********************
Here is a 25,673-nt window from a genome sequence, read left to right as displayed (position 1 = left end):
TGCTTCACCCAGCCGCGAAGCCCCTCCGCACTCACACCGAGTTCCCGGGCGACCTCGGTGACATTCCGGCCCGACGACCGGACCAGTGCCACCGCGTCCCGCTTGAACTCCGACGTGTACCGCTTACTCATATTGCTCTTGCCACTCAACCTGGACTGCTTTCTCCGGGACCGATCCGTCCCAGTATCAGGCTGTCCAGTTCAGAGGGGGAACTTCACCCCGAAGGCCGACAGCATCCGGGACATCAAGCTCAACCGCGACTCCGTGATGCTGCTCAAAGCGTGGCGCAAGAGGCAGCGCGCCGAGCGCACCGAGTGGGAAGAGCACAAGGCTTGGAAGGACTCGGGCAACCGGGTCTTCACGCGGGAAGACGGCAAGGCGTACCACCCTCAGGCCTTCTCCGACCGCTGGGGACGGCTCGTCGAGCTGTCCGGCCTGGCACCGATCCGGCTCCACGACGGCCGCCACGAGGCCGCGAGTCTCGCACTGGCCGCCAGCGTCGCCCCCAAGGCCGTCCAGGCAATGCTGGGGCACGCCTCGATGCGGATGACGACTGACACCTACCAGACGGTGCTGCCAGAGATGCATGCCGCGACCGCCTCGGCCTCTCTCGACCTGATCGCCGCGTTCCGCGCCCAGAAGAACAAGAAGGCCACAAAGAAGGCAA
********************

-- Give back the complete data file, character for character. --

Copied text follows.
Here is a 25,673-nt window from a genome sequence, read left to right as displayed (position 1 = left end):
TGCTTCACCCAGCCGCGAAGCCCCTCCGCACTCACACCGAGTTCCCGGGCGACCTCGGTGACATTCCGGCCCGACGACCGGACCAGTGCCACCGCGTCCCGCTTGAACTCCGACGTGTACCGCTTACTCATATTGCTCTTGCCACTCAACCTGGACTGCTTTCTCCGGGACCGATCCGTCCCAGTATCAGGCTGTCCAGTTCAGAGGGGGAACTTCACCCCGAAGGCCGACAGCATCCGGGACATCAAGCTCAACCGCGACTCCGTGATGCTGCTCAAAGCGTGGCGCAAGAGGCAGCGCGCCGAGCGCACCGAGTGGGAAGAGCACAAGGCTTGGAAGGACTCGGGCAACCGGGTCTTCACGCGGGAAGACGGCAAGGCGTACCACCCTCAGGCCTTCTCCGACCGCTGGGGACGGCTCGTCGAGCTGTCCGGCCTGGCACCGATCCGGCTCCACGACGGCCGCCACGAGGCCGCGAGTCTCGCACTGGCCGCCAGCGTCGCCCCCAAGGCCGTCCAGGCAATGCTGGGGCACGCCTCGATGCGGATGACGACTGACACCTACCAGACGGTGCTGCCAGAGATGCATGCCGCGACCGCCTCGGCCTCTCTCGACCTGATCGCCGCGTTCCGCGCCCAGAAGAACAAGAAGGCCACAAAGAAGGCAA